I’ve always been a writer. I started my first book in early grade school, all written in child’s scrawl, pencil on paper. It was a fantasy story about mermaids from a child’s point of view, not to mention from a child’s mind. I did three drafts of the story, of which I thought of at the time as being a novel, but now in my adult years can properly label a novelette.
This story never got beyond the rough draft stage. In my child-level experience, I thought that you sat down and wrote what came to your mind and when you finished the draft, that was it. You could send the novel out into the world. For the sake of the planet, it is fortunate that this story remains locked in a file drawer where only I will see it. Trust me. It was the right choice.
I know now that this is far from the truth; a novel is born in the revision process and fine-tuned in editing. Yet, in that singular experience as a child playing at being a novelist, I had the right idea. Rough drafting is a matter of sitting down and writing with abandon whatever comes into your mind and getting it down on paper as fast as possible.
The results are often a mess.
I cringe when I read my raw roughs. The adverbs leap at me. The passive voice drags me down. I wonder how this mass of jumbled words will ever appeal to a reader and become a book I could be proud of. Yet, it does happen. I have published a book and sold short stories to magazines. More books will come in the future.
Below are four books on the rough draft process that I personally have found to be excellent guides for me. Through them, I have relearned the spirit of drafting that I stumbled upon as a small child and tap into my creative muse to good effect.
No Plot, No Problem by Chris Baty
It is fair to say that my relaunch as a writer during my mid-forties is due to Nanowrimo. This is a writing event that pushes the aspiring author to compose 50 thousand words toward the rough draft of a novel. I attempted Nanowrimo for a few years without success. I wondered if I would ever break through the writer’s block that held me back for almost a decade and be able to tell stories via the written word again. In 2010, I had an idea for a science fiction book that grabbed me. This epiphany combined with an Alphasmart 3000 to write with and the purchase of the Nanowrimo guidebook: No Plot, No Problem by Chris Baty. It is what allowed me to write my first 50 thousand word rough draft of a novel.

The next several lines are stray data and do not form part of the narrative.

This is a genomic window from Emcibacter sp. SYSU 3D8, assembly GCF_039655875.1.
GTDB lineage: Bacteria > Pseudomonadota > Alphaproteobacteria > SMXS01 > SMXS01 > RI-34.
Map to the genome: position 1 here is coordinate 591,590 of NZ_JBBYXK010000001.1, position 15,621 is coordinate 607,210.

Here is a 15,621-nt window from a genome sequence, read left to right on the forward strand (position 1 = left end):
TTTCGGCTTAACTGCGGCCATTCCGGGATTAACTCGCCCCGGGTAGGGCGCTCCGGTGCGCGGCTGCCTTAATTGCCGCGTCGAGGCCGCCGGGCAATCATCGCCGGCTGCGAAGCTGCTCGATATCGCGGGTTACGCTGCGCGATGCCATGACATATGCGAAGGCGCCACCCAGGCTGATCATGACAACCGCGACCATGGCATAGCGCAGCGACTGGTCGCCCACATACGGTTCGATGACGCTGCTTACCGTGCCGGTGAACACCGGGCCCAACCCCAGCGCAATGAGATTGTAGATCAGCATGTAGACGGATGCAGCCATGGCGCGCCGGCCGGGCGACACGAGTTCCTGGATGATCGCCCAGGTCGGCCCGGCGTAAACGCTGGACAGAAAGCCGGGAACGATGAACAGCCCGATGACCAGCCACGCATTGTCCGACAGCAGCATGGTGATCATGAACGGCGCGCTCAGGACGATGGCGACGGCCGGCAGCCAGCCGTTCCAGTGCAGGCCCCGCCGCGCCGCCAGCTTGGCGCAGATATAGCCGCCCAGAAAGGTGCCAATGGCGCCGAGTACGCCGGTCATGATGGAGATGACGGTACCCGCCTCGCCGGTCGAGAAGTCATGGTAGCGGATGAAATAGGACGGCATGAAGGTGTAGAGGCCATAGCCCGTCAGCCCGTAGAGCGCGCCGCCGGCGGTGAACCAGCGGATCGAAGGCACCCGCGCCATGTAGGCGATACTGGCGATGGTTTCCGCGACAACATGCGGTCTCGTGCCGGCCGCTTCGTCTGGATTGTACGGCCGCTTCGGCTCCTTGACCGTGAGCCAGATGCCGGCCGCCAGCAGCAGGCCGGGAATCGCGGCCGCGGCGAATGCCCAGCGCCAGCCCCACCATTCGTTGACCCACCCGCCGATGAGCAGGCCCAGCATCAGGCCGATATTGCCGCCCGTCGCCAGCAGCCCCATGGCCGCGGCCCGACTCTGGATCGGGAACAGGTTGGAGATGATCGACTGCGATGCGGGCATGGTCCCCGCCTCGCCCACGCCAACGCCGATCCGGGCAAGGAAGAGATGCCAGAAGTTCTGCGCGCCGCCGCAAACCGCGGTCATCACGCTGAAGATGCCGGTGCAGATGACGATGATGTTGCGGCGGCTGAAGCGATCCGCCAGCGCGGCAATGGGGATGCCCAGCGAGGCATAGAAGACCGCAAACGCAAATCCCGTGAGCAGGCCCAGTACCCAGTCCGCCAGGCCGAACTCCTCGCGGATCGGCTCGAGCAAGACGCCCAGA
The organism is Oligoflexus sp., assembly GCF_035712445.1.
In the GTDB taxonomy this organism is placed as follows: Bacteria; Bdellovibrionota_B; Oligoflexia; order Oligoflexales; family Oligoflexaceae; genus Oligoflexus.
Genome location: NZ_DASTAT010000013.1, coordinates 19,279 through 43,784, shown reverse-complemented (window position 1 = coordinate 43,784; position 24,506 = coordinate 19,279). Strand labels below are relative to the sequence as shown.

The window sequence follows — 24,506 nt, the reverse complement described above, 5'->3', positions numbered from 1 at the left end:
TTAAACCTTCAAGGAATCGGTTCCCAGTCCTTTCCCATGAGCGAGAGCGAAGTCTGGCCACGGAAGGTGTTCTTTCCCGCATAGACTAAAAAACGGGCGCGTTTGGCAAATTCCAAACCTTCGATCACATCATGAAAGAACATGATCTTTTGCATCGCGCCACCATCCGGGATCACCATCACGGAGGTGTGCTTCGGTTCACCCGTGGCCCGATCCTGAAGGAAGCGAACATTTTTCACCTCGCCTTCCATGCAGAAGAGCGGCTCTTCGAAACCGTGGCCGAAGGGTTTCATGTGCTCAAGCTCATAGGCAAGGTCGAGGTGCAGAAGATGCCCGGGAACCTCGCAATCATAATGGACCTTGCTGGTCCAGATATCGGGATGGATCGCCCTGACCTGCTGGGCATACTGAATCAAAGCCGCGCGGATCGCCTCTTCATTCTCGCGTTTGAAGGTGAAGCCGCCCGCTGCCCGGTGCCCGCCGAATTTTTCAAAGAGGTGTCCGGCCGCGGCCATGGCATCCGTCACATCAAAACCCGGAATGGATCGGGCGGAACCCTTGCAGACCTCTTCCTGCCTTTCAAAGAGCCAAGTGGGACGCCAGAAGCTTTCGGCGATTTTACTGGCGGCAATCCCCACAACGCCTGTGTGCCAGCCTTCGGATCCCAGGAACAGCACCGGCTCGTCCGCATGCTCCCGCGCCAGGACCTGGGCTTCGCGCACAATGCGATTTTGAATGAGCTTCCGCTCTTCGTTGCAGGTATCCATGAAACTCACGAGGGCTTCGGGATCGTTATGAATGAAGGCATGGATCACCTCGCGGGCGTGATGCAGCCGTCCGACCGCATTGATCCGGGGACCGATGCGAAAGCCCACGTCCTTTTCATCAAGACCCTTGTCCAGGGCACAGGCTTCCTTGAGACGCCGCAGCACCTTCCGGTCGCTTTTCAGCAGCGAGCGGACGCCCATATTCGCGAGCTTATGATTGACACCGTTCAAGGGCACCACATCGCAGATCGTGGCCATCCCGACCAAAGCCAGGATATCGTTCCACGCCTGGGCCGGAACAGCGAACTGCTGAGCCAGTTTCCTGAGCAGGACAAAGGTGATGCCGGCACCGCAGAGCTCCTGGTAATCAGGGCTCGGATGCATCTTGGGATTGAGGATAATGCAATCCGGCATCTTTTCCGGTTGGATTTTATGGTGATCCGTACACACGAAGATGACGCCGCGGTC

Baty describes in the book his idea of writing a rough draft in the space of a single month and setting up quotas to propel you to finish. Quantity is the goal, not quality. You are to turn off your “inner editor” and write. This allows your inner muse to break through and get your ideas down on the page. If you are a writer who is not sure how to get started, No Plot, No Problem will teach you how to develop an organic style of writing.
On Writing: A Memoir of the Craft by Stephen King
I want to say up front that I am not a fan of Stephen King. I do not read or enjoy horror as a genre and I have only read one or two of his books. That was enough for me. However, his memoir about being a writer is fascinating. I do not have a single writer friend that has not recommended this book to me when learning about the fundamentals of writing. King touches on his life and people and places that have inspired him. In many ways, this memoir is also a master class on learning to write and living as a writer. If you are wondering how to begin writing, this is one of the main books you should add to your personal library.
Outlining Your Novel by KM Weiland
This book is a late addition to my writing library, but it stands tall among the other volumes. When I first started drafting, I was a pantser who wrote by the seat of my pants. My work was organic and the characters did what they wished. In the end, I hope that it all made sense.
During my second year of writing, I realized that meandering through a story did not create the tension and conflict that makes for a great plotline. I needed to learn how to plan or outline the main elements of my story first. The resulting first draft was easier to revise and edit, speeding up the process of my publication flow. Outlining Your Novel is both a book and a workbook to teach you methods to create concise outlines for your stories. Weiland gives many great tips that I’ve found helpful. I read her blog regularly.
The 90 Day Novel by Alan Watt
As I prepared for Nanowrimo in 2012, I had a particular problem. I was returning to my original science fiction world that I created in 2010 and wanted to work on its sequel. The sword-wielding engineer and champion of the book, would not speak to me. I could not picture her. I didn’t know her background. I knew where she fit into the story, but without being able to envision her, I was dead in the water.
The 90 Day Novel saved my bacon. The first 30 days of the system are a series of questions to help you write about the hero of your “hero’s journey” story. I used this book to develop my heroine starting in the beginning of October. On November 1st, I started Nanowrimo and not only was the heroine clear in my mind, but I had plenty of plot points figured out to propel her to her destiny. While I have not used the rest of the system, it mirrors much of the experience of Nanowrimo with a few individual twists. If you are looking for a guide to help you develop a main character and a general storyline for a rough draft, this could prove to be an excellent resource for you.